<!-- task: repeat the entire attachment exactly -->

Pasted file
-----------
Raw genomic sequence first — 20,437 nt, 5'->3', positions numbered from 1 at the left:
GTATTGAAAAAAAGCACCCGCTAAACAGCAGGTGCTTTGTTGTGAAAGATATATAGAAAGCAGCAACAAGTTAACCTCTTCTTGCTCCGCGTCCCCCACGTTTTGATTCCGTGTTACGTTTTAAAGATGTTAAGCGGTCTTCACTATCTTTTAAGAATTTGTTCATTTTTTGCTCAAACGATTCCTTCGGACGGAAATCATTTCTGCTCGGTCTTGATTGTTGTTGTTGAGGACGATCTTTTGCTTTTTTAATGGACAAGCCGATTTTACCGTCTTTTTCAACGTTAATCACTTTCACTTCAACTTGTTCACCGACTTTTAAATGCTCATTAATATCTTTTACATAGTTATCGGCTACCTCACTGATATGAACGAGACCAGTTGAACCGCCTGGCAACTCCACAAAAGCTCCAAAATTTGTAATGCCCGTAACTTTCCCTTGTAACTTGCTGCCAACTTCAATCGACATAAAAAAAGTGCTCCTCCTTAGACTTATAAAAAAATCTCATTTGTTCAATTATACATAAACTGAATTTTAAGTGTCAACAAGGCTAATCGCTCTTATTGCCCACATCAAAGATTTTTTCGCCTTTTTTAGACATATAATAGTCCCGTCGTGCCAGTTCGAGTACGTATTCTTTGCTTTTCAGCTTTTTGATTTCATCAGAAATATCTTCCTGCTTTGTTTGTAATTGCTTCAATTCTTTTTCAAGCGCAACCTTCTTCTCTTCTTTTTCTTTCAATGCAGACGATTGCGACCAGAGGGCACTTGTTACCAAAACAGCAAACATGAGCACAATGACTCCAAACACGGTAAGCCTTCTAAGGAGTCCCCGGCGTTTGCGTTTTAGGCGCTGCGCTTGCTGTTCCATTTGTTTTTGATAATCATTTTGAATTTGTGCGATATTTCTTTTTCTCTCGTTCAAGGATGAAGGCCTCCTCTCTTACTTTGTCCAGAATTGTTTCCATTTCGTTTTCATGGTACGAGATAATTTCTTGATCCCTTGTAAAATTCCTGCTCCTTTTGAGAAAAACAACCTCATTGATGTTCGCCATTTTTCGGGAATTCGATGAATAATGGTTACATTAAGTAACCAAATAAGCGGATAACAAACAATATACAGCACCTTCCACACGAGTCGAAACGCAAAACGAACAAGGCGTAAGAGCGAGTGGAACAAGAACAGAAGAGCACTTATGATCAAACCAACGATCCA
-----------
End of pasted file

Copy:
Raw genomic sequence first — 20,437 nt, 5'->3', positions numbered from 1 at the left:
GTATTGAAAAAAAGCACCCGCTAAACAGCAGGTGCTTTGTTGTGAAAGATATATAGAAAGCAGCAACAAGTTAACCTCTTCTTGCTCCGCGTCCCCCACGTTTTGATTCCGTGTTACGTTTTAAAGATGTTAAGCGGTCTTCACTATCTTTTAAGAATTTGTTCATTTTTTGCTCAAACGATTCCTTCGGACGGAAATCATTTCTGCTCGGTCTTGATTGTTGTTGTTGAGGACGATCTTTTGCTTTTTTAATGGACAAGCCGATTTTACCGTCTTTTTCAACGTTAATCACTTTCACTTCAACTTGTTCACCGACTTTTAAATGCTCATTAATATCTTTTACATAGTTATCGGCTACCTCACTGATATGAACGAGACCAGTTGAACCGCCTGGCAACTCCACAAAAGCTCCAAAATTTGTAATGCCCGTAACTTTCCCTTGTAACTTGCTGCCAACTTCAATCGACATAAAAAAAGTGCTCCTCCTTAGACTTATAAAAAAATCTCATTTGTTCAATTATACATAAACTGAATTTTAAGTGTCAACAAGGCTAATCGCTCTTATTGCCCACATCAAAGATTTTTTCGCCTTTTTTAGACATATAATAGTCCCGTCGTGCCAGTTCGAGTACGTATTCTTTGCTTTTCAGCTTTTTGATTTCATCAGAAATATCTTCCTGCTTTGTTTGTAATTGCTTCAATTCTTTTTCAAGCGCAACCTTCTTCTCTTCTTTTTCTTTCAATGCAGACGATTGCGACCAGAGGGCACTTGTTACCAAAACAGCAAACATGAGCACAATGACTCCAAACACGGTAAGCCTTCTAAGGAGTCCCCGGCGTTTGCGTTTTAGGCGCTGCGCTTGCTGTTCCATTTGTTTTTGATAATCATTTTGAATTTGTGCGATATTTCTTTTTCTCTCGTTCAAGGATGAAGGCCTCCTCTCTTACTTTGTCCAGAATTGTTTCCATTTCGTTTTCATGGTACGAGATAATTTCTTGATCCCTTGTAAAATTCCTGCTCCTTTTGAGAAAAACAACCTCATTGATGTTCGCCATTTTTCGGGAATTCGATGAATAATGGTTACATTAAGTAACCAAATAAGCGGATAACAAACAATATACAGCACCTTCCACACGAGTCGAAACGCAAAACGAACAAGGCGTAAGAGCGAGTGGAACAAGAACAGAAGAGCACTTATGATCAAACCAACGATCCA